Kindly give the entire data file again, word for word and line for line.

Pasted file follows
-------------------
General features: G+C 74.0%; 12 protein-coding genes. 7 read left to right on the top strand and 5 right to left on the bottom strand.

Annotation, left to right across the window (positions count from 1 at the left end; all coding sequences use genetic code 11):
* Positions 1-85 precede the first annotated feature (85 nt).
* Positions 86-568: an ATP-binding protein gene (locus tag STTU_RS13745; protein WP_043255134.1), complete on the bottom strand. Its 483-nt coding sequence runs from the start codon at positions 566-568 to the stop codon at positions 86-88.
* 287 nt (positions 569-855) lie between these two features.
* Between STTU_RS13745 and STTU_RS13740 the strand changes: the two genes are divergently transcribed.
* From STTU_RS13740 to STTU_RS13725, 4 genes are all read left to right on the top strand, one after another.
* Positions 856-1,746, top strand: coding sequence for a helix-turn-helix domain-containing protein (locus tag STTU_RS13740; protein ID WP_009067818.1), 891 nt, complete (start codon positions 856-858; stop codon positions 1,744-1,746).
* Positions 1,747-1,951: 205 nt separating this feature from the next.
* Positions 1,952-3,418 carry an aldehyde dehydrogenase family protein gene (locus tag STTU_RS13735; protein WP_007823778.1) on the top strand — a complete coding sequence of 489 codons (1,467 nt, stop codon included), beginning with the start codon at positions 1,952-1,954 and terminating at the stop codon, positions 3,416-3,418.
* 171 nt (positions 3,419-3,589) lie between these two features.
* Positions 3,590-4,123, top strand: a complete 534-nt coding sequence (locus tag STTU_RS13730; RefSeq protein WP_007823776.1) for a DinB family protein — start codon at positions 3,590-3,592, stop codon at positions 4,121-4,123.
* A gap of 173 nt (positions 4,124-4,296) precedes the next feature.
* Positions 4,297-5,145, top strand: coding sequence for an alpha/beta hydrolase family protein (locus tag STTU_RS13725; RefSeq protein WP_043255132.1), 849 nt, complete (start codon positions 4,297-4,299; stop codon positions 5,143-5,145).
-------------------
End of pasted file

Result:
General features: G+C 74.0%; 12 protein-coding genes. 7 read left to right on the top strand and 5 right to left on the bottom strand.

Annotation, left to right across the window (positions count from 1 at the left end; all coding sequences use genetic code 11):
* Positions 1-85 precede the first annotated feature (85 nt).
* Positions 86-568: an ATP-binding protein gene (locus tag STTU_RS13745; protein WP_043255134.1), complete on the bottom strand. Its 483-nt coding sequence runs from the start codon at positions 566-568 to the stop codon at positions 86-88.
* 287 nt (positions 569-855) lie between these two features.
* Between STTU_RS13745 and STTU_RS13740 the strand changes: the two genes are divergently transcribed.
* From STTU_RS13740 to STTU_RS13725, 4 genes are all read left to right on the top strand, one after another.
* Positions 856-1,746, top strand: coding sequence for a helix-turn-helix domain-containing protein (locus tag STTU_RS13740; protein ID WP_009067818.1), 891 nt, complete (start codon positions 856-858; stop codon positions 1,744-1,746).
* Positions 1,747-1,951: 205 nt separating this feature from the next.
* Positions 1,952-3,418 carry an aldehyde dehydrogenase family protein gene (locus tag STTU_RS13735; protein WP_007823778.1) on the top strand — a complete coding sequence of 489 codons (1,467 nt, stop codon included), beginning with the start codon at positions 1,952-1,954 and terminating at the stop codon, positions 3,416-3,418.
* 171 nt (positions 3,419-3,589) lie between these two features.
* Positions 3,590-4,123, top strand: a complete 534-nt coding sequence (locus tag STTU_RS13730; RefSeq protein WP_007823776.1) for a DinB family protein — start codon at positions 3,590-3,592, stop codon at positions 4,121-4,123.
* A gap of 173 nt (positions 4,124-4,296) precedes the next feature.
* Positions 4,297-5,145, top strand: coding sequence for an alpha/beta hydrolase family protein (locus tag STTU_RS13725; RefSeq protein WP_043255132.1), 849 nt, complete (start codon positions 4,297-4,299; stop codon positions 5,143-5,145).